Today, Asia was treated to the longest solar eclipse of the 21st century. And in most cases, people were excited about it. Indian scientists observed the eclipse from fighter jets. In Japan, spectators flocked to the southwest islands, where the moon blocked the earth's view of the sun for over six and a half minutes. And in China, the government took the eclipse as an opportunity to educate the masses about science and dispel superstitions.
In case you missed it last summer, the famed writer of television-series celebrity, Liz Tuccillo, who wrote saucy episodes of Sex and the City is back on shelves. The reprint of her debut fiction novel, How To Be Single, reads as a smart, funny guidebook for unattached women.
After being accused of assaulting his ex-girlfriend and world famous pop star Rihanna, Chris Brown pleaded guilty to felony assault charges. While the assault occurred back in February, not much was heard from Brown, apparently on the request of his lawyers, until now. Hollywood Life reported that the R&B singer issued a video apology where he accepted responsibility, expressed remorse and promised to take steps to ensure he does not repeat his abuse. Read: The Real Reason For Chris Brown's Apology It can be argued whether Brown's apology was sincere or whether it was just a ploy to win back fans, but the bigger question remains as to just how far does an apology go in a domestic violence situation. Rihanna had the means and capability of leaving Brown after he assaulted her, but many women who suffer from domestic abuse do not have the same power.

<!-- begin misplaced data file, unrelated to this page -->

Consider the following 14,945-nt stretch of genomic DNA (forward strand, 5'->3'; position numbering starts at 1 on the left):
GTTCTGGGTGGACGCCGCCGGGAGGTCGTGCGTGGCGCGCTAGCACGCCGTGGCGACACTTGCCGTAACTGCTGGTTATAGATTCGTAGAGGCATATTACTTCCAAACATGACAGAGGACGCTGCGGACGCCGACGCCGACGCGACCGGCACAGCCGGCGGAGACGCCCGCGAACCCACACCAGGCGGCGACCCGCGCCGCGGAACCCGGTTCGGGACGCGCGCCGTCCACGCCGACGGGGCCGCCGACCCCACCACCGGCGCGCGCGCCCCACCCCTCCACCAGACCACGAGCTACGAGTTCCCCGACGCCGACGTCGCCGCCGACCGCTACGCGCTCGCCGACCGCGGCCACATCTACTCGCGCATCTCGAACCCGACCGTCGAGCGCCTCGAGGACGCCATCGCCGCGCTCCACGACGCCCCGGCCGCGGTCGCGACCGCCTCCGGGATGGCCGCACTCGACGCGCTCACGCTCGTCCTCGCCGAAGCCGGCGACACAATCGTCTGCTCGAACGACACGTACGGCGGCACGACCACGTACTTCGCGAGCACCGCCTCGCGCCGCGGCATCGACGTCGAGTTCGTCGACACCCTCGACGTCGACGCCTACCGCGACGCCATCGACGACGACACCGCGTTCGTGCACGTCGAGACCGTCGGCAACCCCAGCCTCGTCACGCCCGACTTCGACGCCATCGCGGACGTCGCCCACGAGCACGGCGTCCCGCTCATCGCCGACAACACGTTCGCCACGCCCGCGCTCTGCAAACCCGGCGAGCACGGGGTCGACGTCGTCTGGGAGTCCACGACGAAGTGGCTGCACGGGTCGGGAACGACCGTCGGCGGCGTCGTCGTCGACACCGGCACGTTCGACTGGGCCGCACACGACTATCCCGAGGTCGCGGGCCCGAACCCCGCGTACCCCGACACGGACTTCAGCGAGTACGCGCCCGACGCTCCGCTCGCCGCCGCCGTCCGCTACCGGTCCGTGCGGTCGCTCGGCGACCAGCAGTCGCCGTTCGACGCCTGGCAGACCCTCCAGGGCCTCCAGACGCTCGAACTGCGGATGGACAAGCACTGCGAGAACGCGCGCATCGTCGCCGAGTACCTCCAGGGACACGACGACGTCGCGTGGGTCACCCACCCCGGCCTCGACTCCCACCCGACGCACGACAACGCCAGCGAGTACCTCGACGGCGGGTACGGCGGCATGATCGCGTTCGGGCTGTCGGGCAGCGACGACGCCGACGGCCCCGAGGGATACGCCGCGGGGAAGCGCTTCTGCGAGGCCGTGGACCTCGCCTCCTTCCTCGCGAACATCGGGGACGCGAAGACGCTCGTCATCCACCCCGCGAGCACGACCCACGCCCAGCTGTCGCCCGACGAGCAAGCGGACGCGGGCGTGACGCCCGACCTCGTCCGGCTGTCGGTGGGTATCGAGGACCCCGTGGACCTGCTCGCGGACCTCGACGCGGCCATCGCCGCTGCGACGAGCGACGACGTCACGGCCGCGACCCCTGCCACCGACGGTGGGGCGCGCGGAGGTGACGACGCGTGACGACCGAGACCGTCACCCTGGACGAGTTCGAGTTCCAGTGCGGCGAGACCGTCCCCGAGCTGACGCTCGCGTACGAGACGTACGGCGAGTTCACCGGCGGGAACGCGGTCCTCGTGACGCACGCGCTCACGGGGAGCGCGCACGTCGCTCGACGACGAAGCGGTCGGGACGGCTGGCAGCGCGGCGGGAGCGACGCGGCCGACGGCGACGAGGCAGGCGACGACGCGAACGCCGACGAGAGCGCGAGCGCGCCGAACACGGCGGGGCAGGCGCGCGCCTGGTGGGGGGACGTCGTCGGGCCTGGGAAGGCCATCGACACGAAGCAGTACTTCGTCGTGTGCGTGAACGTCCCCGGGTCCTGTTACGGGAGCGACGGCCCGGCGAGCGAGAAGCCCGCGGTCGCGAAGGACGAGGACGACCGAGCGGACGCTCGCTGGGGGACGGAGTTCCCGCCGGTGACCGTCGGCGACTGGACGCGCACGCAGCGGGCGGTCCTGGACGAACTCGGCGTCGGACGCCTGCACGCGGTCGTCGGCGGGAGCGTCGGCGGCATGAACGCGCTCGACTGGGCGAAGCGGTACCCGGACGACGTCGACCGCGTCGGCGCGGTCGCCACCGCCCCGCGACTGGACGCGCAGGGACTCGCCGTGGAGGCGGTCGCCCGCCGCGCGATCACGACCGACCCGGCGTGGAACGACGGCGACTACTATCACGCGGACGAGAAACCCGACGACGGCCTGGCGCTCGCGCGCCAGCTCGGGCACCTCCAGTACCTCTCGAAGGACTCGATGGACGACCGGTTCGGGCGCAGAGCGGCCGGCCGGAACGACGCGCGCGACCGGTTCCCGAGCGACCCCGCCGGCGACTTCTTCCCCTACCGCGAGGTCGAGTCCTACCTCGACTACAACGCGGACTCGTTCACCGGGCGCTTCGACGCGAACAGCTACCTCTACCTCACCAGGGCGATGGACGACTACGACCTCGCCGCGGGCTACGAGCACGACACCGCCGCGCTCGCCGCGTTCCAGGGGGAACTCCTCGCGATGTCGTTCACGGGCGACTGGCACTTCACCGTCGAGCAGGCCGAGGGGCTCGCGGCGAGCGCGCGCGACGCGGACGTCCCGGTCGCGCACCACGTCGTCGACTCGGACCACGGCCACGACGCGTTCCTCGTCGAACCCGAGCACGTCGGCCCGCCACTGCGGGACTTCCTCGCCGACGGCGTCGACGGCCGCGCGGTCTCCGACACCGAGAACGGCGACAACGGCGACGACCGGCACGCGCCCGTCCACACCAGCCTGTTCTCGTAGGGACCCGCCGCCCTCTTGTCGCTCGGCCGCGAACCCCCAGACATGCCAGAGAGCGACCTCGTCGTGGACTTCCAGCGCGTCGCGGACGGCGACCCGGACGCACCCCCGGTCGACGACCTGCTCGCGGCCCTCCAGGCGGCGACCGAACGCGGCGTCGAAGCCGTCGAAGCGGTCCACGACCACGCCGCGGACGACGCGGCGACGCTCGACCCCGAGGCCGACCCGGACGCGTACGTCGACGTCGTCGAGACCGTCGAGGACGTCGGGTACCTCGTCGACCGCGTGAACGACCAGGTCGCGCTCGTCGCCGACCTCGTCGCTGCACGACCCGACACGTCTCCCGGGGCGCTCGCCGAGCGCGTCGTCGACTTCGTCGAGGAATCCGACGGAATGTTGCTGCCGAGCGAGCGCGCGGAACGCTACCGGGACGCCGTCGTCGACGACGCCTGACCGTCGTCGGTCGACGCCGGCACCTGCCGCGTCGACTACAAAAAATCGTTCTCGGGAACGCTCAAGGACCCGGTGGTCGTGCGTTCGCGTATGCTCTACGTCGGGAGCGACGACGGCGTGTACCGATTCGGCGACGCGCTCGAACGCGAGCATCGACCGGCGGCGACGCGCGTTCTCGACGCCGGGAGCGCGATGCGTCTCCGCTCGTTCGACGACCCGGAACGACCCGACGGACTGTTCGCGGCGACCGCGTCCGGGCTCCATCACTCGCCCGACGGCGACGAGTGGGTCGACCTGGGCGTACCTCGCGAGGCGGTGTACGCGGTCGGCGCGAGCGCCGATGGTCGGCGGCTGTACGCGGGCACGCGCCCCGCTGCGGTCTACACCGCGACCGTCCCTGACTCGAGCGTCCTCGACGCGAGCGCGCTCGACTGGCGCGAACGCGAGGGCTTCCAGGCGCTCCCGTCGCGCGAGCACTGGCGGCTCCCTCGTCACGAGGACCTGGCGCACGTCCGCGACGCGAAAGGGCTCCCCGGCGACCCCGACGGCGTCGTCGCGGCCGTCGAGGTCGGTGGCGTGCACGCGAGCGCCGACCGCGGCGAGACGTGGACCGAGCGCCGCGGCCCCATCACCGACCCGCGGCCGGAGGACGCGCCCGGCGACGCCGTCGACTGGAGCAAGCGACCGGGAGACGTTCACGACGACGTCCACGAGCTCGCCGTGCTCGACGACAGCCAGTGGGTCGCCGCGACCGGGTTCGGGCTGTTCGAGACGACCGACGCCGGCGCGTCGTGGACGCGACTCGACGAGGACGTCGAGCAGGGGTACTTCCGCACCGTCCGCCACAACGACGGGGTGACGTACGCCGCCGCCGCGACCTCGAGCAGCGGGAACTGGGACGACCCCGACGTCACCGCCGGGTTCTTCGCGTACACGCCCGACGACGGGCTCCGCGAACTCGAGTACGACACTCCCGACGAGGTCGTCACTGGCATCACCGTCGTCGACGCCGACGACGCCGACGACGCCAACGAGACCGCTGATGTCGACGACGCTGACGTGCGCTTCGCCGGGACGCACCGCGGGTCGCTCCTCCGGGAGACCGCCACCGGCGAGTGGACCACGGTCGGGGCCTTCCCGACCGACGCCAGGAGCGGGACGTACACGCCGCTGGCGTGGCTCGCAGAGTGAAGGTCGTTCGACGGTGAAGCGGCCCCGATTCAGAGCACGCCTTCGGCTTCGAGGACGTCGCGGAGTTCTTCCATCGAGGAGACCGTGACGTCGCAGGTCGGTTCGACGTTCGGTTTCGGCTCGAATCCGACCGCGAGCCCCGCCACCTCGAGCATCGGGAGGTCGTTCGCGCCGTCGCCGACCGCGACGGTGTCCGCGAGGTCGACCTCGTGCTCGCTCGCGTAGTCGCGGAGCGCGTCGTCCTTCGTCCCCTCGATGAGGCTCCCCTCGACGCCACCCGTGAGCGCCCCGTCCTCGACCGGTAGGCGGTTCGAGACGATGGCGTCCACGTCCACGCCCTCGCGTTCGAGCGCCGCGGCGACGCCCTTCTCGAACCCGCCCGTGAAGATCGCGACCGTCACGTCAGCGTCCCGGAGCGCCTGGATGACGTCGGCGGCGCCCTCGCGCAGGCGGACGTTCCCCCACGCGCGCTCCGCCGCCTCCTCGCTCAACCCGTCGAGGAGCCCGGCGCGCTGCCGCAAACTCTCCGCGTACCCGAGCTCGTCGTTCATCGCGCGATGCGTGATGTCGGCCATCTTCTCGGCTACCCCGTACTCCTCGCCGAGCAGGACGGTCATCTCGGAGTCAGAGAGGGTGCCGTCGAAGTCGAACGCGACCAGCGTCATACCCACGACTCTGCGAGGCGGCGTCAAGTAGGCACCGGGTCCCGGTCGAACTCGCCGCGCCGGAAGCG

The study "The Impact of Relative Earnings Among Dual-Earner Couples on Career Satisfaction and Family Satisfaction" reveals that men feel better about their careers if they make more money then their wives. Wives also feel better about their careers depending on money, but feel worse about their home lives. This isn't true with men. Money doesn't effect how men view themselves at home.
What to say when you’re fine with being single, but you’re family is not. Plus, dealing with divorce, pulling out, taking a man shopping and living with oral.
All teenage boys want to get laid: there are books that gaily depict their wanton need, as well as an entire genre of movies devoted to the subject. It seems that TLC decided to jump on the bandwagon with "650-Pound Virgin"—the story of David Smith, a (once) 650-pound outcast—that premiered on Sunday night. It was a shocking piece of television, but not for the reason you might think.
It's not easy being a 23-year-old virgin. Especially when you're a shy man who is into fairy tales. So explains Nicholas Grunke's defense attorney, Suzanne Edwards. You see, Grunke has been accused of trying to dig up the body of a dead woman in order to have sex with her.
Here's how the first episode of Dating in the Dark went down. Three single men. Three single women. They meet for the first time in the dark, all sitting at a conference table. Each single makes first impressions of his or her dating options based on voices, accents (there were a few foreign, Australia and England, in the mix) and question responses.
Coming from a divorced family, I have spent my life questioning the idea of a life-long commitment. Most of the adults I know have been divorced at least once, and of the couples who are still married, most of them (along with their kids) appear miserable. And so, while I would love to find a companion whose company I will enjoy "'til death do us part," I've learned from observation that this just might not be a realistic goal. And is it so horrible to think that maybe we weren't supposed to spend our entire lives with one person? Is traditional marriage the best—or only—way? Caitlin Flanagan, author of the Time article "Is There Hope for the American Marriage?" thinks so. But I just don't agree with the lady who claims that there is "no other single force causing as much measurable hardship and human misery in this country as the collapse of marriage."
Researchers for the National Institute of Mental Health analyzed the brain activity of adolescent boys and girls when confronted with possible friendship. The researchers found ladies automatically process information in a more emotional way, where with boys it's just the opposite.